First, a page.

Distro Review: Linux Mint 15 (Cinnamon, 64-bit)

I am very impressed with the newest version of Linux Mint. The Cinnamon desktop looks beautiful (all the nice themes you can fetch from the internet is great; I love the semi-transparent themes for the menu). And it was really smart of Clem (head of Linux Mint) to stick with Ubuntu 12.04 LTS (Precise Pangolin) in order to have a stable foundation. [UPDATE 2013 May 20: Thanks Kirk M. for pointing out that this is actually wrong. I misread the Linux Mint blog: Clem (head of Linux Mint) considered but did not ultimately switch back to the old base, but went on ahead with Ubuntu 13.04]

(As much as I love Debian, and Debian is my favorite, Linux Mint Debian (LMDE) was kinda buggy.)

The install was quick, the system was quick once I installed it. Really, if I were to get my friends to try out (and hopefully convert to GNU/Linux), I would show off Linux Mint 15 with Cinnamon. It’s just so amazing. If they have old hardware, then I would probably stick with 32-bit Linux Mint MATE.

Really, with Linux Mint, GNU/Linux still has a serious chance at becoming very popular very soon with the mass market (though Microsoft’s monopolistic hold on the hardware vendors is difficult to overcome too quickly), and hopefully Linux Mint will contribute greatly to Microsoft’s downfall (though credit must go also to the disastrous Windows 8).

I was definitely tempted slightly to return to Linux Mint instead of Debian Testing (Jessie), as it really was beautiful. The themes were beautiful . . . and I do enjoy the fact that I have a desktop . . . (don’t really have one with Gnome 3). I mean, Linux Mint comes pre-bundled with Adobe Flash! But this convenience is also the very reason why I will still stick with Debian Testing: Debian is just more pure and less ethically tainted. While I have since succumbed and installed Google Chrome (with built-in Pepper/Adobe Flash) so I can watch Flash videos in my browser (instead of watching only up to 480p with Gnash), I still want to see HTML5 replace Adobe Flash (if there’s a company I hate more than Micro$oft or Apple, it’s Adobe). Adobe Flash is a cancer and the epitome of closed-source, monopolistic evilness (alternative: Adobe could also open-up the code, but then, it wouldn’t be Adobe Flash, now would it?)!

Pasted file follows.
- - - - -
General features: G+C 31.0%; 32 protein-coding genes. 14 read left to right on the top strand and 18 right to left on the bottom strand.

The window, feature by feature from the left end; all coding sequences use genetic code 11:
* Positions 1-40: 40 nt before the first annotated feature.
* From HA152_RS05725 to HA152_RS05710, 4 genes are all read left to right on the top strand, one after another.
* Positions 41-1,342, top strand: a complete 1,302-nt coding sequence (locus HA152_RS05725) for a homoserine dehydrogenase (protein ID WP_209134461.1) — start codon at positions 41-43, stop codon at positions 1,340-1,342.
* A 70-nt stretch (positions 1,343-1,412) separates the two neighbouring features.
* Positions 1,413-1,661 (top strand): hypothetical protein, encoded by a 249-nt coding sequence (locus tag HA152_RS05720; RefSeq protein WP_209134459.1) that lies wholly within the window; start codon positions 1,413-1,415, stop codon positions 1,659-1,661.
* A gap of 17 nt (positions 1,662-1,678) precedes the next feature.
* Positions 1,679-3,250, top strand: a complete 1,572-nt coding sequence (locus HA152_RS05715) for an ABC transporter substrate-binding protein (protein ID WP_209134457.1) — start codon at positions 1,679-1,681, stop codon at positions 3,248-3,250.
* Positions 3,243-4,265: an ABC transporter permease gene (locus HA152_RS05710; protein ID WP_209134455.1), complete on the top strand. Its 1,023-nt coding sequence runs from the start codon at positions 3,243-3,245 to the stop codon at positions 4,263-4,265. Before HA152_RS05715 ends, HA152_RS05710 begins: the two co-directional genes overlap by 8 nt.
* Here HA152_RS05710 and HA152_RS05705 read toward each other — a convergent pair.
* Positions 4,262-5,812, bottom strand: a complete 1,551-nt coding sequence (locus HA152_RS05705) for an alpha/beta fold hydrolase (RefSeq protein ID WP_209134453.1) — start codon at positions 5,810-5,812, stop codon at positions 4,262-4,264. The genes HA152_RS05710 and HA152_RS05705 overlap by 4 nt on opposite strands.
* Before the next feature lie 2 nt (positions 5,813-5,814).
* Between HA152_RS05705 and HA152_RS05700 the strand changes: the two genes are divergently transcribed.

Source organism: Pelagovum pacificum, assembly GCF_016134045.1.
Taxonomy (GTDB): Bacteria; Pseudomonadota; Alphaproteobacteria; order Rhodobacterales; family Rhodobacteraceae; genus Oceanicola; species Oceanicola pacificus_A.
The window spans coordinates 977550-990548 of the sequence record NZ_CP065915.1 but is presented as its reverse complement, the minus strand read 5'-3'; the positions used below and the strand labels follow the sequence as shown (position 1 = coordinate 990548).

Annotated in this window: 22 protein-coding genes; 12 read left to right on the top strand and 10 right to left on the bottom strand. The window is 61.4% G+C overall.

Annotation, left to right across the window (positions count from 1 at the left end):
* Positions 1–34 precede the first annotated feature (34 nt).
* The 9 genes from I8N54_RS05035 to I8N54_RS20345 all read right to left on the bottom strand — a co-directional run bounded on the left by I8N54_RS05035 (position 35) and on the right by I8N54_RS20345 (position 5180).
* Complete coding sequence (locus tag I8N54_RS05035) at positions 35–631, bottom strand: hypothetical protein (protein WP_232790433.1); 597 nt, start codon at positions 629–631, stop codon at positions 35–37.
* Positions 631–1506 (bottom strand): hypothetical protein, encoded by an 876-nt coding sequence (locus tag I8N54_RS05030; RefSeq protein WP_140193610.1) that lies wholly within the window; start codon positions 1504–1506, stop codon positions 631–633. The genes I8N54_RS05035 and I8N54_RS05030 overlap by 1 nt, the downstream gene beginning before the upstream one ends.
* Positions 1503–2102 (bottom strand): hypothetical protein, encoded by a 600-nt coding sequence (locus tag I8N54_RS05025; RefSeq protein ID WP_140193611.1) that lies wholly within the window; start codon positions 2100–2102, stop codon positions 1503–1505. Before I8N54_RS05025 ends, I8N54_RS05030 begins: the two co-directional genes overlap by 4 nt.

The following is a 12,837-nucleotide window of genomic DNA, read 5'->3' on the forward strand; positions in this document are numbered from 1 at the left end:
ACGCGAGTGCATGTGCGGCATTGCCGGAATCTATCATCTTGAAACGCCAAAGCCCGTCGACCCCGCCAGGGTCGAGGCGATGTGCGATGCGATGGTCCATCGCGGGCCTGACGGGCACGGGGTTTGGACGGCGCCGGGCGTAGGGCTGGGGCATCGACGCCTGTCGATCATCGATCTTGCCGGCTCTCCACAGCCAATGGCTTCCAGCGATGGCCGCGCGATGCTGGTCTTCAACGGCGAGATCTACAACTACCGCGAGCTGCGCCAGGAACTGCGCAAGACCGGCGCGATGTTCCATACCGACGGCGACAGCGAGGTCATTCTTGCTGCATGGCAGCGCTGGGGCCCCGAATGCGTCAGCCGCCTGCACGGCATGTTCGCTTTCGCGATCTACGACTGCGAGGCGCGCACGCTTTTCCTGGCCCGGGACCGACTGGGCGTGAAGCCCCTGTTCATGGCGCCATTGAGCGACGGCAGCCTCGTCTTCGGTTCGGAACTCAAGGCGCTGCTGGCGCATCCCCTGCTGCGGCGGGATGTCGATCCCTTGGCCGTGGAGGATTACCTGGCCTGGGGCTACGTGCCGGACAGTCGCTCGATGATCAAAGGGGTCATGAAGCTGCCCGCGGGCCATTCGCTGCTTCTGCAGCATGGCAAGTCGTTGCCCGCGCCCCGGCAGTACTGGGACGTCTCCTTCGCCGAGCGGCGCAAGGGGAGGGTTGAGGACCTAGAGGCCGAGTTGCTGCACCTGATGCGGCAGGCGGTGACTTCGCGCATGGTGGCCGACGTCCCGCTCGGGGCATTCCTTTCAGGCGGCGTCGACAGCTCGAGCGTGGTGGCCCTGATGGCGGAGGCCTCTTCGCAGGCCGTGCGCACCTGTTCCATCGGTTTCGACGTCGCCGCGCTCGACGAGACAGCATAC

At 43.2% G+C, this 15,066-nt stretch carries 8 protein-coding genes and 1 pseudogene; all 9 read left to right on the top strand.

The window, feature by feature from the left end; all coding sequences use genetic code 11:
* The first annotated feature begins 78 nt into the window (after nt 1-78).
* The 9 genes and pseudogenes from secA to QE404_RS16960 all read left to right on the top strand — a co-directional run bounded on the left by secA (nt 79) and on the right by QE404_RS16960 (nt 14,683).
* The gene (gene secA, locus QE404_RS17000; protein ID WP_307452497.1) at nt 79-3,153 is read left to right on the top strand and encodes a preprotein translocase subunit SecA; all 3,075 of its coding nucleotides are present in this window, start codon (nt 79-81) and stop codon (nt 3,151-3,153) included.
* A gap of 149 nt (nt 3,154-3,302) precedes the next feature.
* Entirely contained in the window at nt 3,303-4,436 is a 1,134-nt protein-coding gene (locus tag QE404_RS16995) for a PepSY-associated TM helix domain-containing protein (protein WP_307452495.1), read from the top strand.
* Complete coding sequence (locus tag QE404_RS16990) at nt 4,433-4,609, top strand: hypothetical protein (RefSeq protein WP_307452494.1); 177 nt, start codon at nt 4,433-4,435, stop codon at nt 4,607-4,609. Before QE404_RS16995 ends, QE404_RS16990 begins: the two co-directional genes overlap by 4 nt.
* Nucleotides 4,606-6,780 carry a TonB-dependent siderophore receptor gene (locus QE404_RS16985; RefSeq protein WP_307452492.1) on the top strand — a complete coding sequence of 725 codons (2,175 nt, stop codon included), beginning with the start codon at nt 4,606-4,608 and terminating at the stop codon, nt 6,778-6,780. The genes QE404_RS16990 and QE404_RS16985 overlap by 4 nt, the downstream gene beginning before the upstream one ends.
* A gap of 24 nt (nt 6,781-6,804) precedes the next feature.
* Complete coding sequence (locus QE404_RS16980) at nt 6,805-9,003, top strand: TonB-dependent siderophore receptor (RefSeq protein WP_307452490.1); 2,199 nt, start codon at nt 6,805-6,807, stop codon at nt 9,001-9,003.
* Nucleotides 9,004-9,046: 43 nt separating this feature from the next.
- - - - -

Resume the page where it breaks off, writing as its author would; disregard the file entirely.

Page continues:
So, Linux Mint, congratulations on your amazing new release. I hope that you do well, as the future of widespread adoption of Linux falls in your hands (NOT Ubuntu’s, I don’t think, but I still appreciate Ubuntu’s work). You actually listen and respect your community, and you are user-friendly (so friendly that it took me a while to realize you have to turn on Advanced Mode to access the Monitors setting in System Settings . . . I couldn’t adjust my monitors for a while as it was hidden in Basic Mode . . .).

However, I must support Debian, as it may be less beautiful, but it still rocks and it really is the mother of so many distros, including Ubuntu and Linux Mint, and you can’t beat Debian’s social contract and its stance on free- and open-source software. May Linux Mint and Debian continue along their paths and offer alternatives to Micro$oft.


6 thoughts on “Distro Review: Linux Mint 15 (Cinnamon, 64-bit)

    • I hope I didn’t communicate negatively toward LMDE? It’s just that I prefer to go to the source itself: Debian. I love Debian. But if I want to get my Windows’ friends to convert to Linux, I usually suggest Linux Mint. So I’m glad that there is LMDE, with the ability to install in a rolling way very attractive. To each their own. I see my Debian OS as more purist, and the Linux Mint (main edition) less purist, but perhaps one of the more newb-friendly/beautiful/pragmatic/relevant. They fulfill different niches/purposes.

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